So the Super Bowl is now set. Cardinals vs Steelers. Should be an interesting game. I'll be pulling for the Cardinals, but as long as it's a good game, I'll be satisfied. After all, with Bruce Springsteen performing at halftime, there's a chance that the halftime show is actually more entertaining than the game itself.
Also, thoughts and prayers are with Willis McGahee. That hit on him by Ryan Clark looked really nasty. But McGahee was able to move his limbs. Hopefully it's not a serious injury.
But enough about that, let's talk about some Dolphin-related news that you might have missed from this past weekend. And later in the week, I'll continue with my "team needs" posts.
PEPPERS WANTS OUT OF CAROLINA
As you all know, Julius Peppers is scheduled to be an unrestricted free agent in just under 40 days. And you may have heard that Peppers is hoping to go elsewhere and leave the only city he's ever called home in the NFL. Of course, the Panthers could always just slap the "franchise tag" on Peppers and at least try to trade him rather than just letting him walk. However, the Panthers also have to attempt to re-sign All-Pro tackle Jordan Gross this offseason as well.
So what does this have to do with the Dolphins? Many Dolphin fans, I know, would love to see Peppers come to Miami. Here's what Julius' agent, Carl Carey, told the media:
"...the decision that he faced was, do I stay in Carolina and perhaps never reach my full potential? Or do I open myself to the possibilities to finish my career elsewhere? He chose the latter."
"He certainly feels that he can excel and thrive in a 3-4 defense. He is also open to just another system in general that will allow him to maximize his athletic abilities."
At 6'7, 280 pounds, Peppers would make a monster outside linebacker in a 3-4. His speed and athleticism would make Peppers a potentially monster force as an edge pass rusher. And yes, the Dolphins need another pass rusher opposite of Joey Porter in their 3-4 alignment.
But there's risk involved here that people don't seem to be mentioning. Peppers has never played outside linebacker. So we don't know for sure that he'd be successful. How would Peppers do dropping into coverage? We don't really know.
Peppers would also come with a hefty price tag. With the rumblings in Carolina that Peppers doesn't work as hard as he should, is a large long-term investment in a risk like Peppers a good idea? Personally, I'd be hesitant to sign him.
But, as usual, I'll trust the trifecta. They'll do what's best.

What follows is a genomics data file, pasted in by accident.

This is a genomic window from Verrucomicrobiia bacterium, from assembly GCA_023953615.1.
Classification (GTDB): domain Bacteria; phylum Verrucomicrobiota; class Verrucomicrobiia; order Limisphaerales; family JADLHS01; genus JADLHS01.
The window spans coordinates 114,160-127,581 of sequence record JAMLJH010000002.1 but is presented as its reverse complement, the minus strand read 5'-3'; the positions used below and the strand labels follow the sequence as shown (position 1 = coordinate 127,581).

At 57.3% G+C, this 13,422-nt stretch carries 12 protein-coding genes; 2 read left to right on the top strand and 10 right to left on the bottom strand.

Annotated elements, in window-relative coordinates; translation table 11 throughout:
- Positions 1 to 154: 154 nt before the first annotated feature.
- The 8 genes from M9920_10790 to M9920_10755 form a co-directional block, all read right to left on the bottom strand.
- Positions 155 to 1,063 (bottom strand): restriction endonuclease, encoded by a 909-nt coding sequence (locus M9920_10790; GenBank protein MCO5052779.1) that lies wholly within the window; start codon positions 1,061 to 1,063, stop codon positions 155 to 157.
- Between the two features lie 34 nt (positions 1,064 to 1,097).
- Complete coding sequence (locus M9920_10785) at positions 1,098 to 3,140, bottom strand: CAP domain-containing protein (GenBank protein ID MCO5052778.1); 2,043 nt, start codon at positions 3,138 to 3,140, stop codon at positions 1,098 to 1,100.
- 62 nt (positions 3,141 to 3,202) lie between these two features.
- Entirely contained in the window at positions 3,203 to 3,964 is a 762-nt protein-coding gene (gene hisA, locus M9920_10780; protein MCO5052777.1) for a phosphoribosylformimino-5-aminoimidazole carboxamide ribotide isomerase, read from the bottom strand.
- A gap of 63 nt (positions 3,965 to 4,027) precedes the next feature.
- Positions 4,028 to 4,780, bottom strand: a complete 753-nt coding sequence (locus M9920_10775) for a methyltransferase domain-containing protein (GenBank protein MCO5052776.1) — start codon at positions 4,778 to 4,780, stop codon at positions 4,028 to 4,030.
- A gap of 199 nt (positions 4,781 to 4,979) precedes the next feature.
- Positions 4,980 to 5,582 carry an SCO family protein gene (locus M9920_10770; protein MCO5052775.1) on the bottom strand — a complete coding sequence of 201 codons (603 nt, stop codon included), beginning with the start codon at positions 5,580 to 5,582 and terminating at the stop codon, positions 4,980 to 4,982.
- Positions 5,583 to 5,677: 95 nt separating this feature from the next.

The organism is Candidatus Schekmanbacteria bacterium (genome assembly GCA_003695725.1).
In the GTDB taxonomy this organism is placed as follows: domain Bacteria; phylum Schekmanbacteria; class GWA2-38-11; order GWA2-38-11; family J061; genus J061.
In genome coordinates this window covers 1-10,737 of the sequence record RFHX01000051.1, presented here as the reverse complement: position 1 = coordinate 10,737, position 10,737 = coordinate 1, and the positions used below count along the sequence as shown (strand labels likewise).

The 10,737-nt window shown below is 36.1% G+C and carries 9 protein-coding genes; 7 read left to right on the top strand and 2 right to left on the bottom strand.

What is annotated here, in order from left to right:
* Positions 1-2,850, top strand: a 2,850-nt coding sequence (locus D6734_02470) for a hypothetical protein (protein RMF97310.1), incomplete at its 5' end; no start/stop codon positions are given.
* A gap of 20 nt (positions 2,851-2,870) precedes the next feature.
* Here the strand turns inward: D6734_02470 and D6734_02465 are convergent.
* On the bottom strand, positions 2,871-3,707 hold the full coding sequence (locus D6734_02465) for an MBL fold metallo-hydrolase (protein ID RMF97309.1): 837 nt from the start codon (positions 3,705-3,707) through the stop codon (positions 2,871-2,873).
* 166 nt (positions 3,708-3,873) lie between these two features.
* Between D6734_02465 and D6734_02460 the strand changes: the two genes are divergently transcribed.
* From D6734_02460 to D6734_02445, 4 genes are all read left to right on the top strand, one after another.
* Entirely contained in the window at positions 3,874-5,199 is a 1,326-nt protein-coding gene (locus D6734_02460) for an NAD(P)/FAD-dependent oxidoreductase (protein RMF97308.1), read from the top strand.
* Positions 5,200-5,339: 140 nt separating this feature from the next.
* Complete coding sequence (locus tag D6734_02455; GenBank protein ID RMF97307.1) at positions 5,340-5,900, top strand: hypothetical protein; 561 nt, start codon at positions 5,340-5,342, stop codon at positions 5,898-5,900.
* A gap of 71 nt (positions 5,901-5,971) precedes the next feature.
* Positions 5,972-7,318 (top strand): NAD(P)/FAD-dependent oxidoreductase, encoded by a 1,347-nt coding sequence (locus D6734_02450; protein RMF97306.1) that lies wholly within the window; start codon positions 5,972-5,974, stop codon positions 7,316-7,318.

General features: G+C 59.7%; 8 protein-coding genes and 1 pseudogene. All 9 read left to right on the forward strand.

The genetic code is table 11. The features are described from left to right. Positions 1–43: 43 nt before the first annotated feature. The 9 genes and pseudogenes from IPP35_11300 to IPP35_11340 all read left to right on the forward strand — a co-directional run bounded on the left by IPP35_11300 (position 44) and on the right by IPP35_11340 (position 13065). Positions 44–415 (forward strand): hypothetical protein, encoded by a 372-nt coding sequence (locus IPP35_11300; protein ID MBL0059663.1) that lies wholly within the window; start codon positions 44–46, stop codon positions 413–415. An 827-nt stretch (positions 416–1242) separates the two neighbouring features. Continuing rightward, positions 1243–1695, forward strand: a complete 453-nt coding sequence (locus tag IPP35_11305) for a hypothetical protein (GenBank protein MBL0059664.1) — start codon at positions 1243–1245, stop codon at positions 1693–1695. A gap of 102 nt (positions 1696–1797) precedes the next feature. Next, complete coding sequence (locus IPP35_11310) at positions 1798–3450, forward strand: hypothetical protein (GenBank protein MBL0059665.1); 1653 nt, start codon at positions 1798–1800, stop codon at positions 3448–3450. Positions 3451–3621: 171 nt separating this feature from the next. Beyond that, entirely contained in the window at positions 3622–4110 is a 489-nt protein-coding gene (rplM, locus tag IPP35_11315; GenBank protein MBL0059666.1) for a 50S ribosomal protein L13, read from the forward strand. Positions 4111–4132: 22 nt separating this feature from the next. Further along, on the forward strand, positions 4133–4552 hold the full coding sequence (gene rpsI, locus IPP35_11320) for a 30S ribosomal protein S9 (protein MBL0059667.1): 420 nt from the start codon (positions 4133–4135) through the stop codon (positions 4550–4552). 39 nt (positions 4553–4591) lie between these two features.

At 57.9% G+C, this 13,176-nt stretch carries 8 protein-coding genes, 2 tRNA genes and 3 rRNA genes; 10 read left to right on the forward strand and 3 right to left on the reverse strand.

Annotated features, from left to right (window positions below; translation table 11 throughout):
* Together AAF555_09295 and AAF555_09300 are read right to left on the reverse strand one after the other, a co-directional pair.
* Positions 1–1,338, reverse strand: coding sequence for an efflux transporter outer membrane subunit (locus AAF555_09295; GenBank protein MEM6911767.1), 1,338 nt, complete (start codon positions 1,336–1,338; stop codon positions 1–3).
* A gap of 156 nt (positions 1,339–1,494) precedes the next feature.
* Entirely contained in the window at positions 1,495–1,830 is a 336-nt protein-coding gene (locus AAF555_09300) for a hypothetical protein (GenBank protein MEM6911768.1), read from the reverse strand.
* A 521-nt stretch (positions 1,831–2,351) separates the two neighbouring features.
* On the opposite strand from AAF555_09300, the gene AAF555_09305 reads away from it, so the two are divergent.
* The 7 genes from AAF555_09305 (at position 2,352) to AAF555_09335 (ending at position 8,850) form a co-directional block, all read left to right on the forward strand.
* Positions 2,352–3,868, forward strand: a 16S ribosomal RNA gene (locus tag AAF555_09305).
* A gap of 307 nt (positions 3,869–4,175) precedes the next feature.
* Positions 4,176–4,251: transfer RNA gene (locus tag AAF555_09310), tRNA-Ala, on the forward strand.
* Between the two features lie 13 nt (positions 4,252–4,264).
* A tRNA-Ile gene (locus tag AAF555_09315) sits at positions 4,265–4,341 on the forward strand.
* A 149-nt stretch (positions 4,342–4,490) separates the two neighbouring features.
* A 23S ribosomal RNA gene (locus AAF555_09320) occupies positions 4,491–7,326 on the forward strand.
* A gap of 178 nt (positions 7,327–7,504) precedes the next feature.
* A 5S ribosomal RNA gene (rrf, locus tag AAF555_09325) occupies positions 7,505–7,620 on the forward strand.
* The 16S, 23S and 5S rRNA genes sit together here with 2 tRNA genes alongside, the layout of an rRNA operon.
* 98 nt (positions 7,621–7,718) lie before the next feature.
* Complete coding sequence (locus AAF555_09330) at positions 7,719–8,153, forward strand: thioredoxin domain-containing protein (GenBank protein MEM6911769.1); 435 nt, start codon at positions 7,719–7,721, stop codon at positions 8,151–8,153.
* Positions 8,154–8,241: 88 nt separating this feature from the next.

I generally don't like getting into heavy NFL Draft talk until free agency kicks into high gear - mainly because teams will address needs by signing players, altering how the draft might unfold, at least in the 1st 2 rounds. But Barry Jackson has some draft info in his latest article. In particular, though, I wanted to quickly focus on one specific player.
The article says:
Sporting News draftnik/ex-Browns scout Russ Lande predicts Ohio State's James Laurinaitis ''will be there'' at No. 25 -- though some project him higher -- ''and would fit well at inside linebacker in Miami's defense.''
I'm expecting the Dolphins to have a hole at inside linebacker that they will need to address either in free agency in the draft once Channing Crowder departs for a payday that he probably doesn't deserve. And while there are a couple if possible replacements available in free agency, the prospect of drafting Laurinaitis really intrigues me.
Laurinaitis would fit perfectly in Miami's 3-4 scheme. At 6'3, 240, he's got the size and speed needed to excel. He's a terrific run stuffer, mainly thanks to his ability to dissect plays as they unfold. He's smart and will read and react quickly. And he'll rarely miss a tackle. Think of, dare I say, Zach Thomas.
Over his past 3 seasons at Ohio State, Laurinaitis has 24 tackles for a loss, 13 sacks, and 9 interceptions. And he's one of few who have ever been named an All-American three times.
So my question to you is this: if Laurinaitis was still available at pick #25, would you select him over an outside linebacker like Brian Cushing, Clint Sintim, and Everette Brown?
I certainly would.
Barry Jackson's article also includes this quick nugget:
One NFL person who spoke to Miami's front office said the Dolphins do not want to lose Vernon Carey and will make signing him a priority.
Sounds good to me. No need to create more holes. Bring back Carey, Yeremiah Bell, and Andre Goodman.